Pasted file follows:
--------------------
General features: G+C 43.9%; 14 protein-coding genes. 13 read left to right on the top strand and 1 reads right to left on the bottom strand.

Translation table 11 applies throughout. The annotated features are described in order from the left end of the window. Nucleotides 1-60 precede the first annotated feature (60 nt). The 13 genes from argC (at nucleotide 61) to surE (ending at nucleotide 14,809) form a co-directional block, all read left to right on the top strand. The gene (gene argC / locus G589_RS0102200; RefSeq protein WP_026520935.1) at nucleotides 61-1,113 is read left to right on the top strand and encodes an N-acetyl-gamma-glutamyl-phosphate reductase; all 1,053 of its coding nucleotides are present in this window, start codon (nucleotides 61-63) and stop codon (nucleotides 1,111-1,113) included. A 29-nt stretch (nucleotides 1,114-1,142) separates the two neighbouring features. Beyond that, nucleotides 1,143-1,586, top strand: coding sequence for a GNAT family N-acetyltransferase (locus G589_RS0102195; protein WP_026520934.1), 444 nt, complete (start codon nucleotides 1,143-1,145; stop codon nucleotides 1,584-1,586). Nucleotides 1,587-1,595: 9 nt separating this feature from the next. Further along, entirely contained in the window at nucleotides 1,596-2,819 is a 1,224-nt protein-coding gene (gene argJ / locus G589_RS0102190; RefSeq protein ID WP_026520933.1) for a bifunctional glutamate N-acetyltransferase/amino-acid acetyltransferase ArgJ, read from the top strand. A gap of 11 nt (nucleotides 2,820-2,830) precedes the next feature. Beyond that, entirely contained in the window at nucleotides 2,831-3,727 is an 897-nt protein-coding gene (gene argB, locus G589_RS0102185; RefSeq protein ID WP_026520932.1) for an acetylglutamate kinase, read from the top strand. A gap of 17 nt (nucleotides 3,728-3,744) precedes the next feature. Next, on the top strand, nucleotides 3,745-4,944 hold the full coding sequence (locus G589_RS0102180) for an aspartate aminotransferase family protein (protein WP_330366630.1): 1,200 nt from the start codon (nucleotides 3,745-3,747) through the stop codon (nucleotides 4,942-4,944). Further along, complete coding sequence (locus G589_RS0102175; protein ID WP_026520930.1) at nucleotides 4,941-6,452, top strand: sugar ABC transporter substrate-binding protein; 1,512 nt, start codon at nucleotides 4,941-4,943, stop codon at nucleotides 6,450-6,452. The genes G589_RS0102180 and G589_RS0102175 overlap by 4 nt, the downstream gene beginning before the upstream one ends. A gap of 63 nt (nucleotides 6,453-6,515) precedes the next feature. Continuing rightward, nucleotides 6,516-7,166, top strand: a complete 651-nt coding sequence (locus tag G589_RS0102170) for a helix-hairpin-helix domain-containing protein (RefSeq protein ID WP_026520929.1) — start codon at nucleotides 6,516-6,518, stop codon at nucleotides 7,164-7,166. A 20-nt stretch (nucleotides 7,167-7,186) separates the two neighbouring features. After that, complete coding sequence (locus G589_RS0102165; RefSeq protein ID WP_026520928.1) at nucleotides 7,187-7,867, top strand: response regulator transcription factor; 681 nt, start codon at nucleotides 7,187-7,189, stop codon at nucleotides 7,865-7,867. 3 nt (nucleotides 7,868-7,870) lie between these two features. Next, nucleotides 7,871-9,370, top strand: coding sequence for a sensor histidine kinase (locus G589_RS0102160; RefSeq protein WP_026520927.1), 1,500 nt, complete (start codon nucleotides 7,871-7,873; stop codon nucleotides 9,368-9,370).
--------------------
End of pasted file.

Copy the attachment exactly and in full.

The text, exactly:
General features: G+C 43.9%; 14 protein-coding genes. 13 read left to right on the top strand and 1 reads right to left on the bottom strand.

Translation table 11 applies throughout. The annotated features are described in order from the left end of the window. Nucleotides 1-60 precede the first annotated feature (60 nt). The 13 genes from argC (at nucleotide 61) to surE (ending at nucleotide 14,809) form a co-directional block, all read left to right on the top strand. The gene (gene argC / locus G589_RS0102200; RefSeq protein WP_026520935.1) at nucleotides 61-1,113 is read left to right on the top strand and encodes an N-acetyl-gamma-glutamyl-phosphate reductase; all 1,053 of its coding nucleotides are present in this window, start codon (nucleotides 61-63) and stop codon (nucleotides 1,111-1,113) included. A 29-nt stretch (nucleotides 1,114-1,142) separates the two neighbouring features. Beyond that, nucleotides 1,143-1,586, top strand: coding sequence for a GNAT family N-acetyltransferase (locus G589_RS0102195; protein WP_026520934.1), 444 nt, complete (start codon nucleotides 1,143-1,145; stop codon nucleotides 1,584-1,586). Nucleotides 1,587-1,595: 9 nt separating this feature from the next. Further along, entirely contained in the window at nucleotides 1,596-2,819 is a 1,224-nt protein-coding gene (gene argJ / locus G589_RS0102190; RefSeq protein ID WP_026520933.1) for a bifunctional glutamate N-acetyltransferase/amino-acid acetyltransferase ArgJ, read from the top strand. A gap of 11 nt (nucleotides 2,820-2,830) precedes the next feature. Beyond that, entirely contained in the window at nucleotides 2,831-3,727 is an 897-nt protein-coding gene (gene argB, locus G589_RS0102185; RefSeq protein ID WP_026520932.1) for an acetylglutamate kinase, read from the top strand. A gap of 17 nt (nucleotides 3,728-3,744) precedes the next feature. Next, on the top strand, nucleotides 3,745-4,944 hold the full coding sequence (locus G589_RS0102180) for an aspartate aminotransferase family protein (protein WP_330366630.1): 1,200 nt from the start codon (nucleotides 3,745-3,747) through the stop codon (nucleotides 4,942-4,944). Further along, complete coding sequence (locus G589_RS0102175; protein ID WP_026520930.1) at nucleotides 4,941-6,452, top strand: sugar ABC transporter substrate-binding protein; 1,512 nt, start codon at nucleotides 4,941-4,943, stop codon at nucleotides 6,450-6,452. The genes G589_RS0102180 and G589_RS0102175 overlap by 4 nt, the downstream gene beginning before the upstream one ends. A gap of 63 nt (nucleotides 6,453-6,515) precedes the next feature. Continuing rightward, nucleotides 6,516-7,166, top strand: a complete 651-nt coding sequence (locus tag G589_RS0102170) for a helix-hairpin-helix domain-containing protein (RefSeq protein ID WP_026520929.1) — start codon at nucleotides 6,516-6,518, stop codon at nucleotides 7,164-7,166. A 20-nt stretch (nucleotides 7,167-7,186) separates the two neighbouring features. After that, complete coding sequence (locus G589_RS0102165; RefSeq protein ID WP_026520928.1) at nucleotides 7,187-7,867, top strand: response regulator transcription factor; 681 nt, start codon at nucleotides 7,187-7,189, stop codon at nucleotides 7,865-7,867. 3 nt (nucleotides 7,868-7,870) lie between these two features. Next, nucleotides 7,871-9,370, top strand: coding sequence for a sensor histidine kinase (locus G589_RS0102160; RefSeq protein WP_026520927.1), 1,500 nt, complete (start codon nucleotides 7,871-7,873; stop codon nucleotides 9,368-9,370).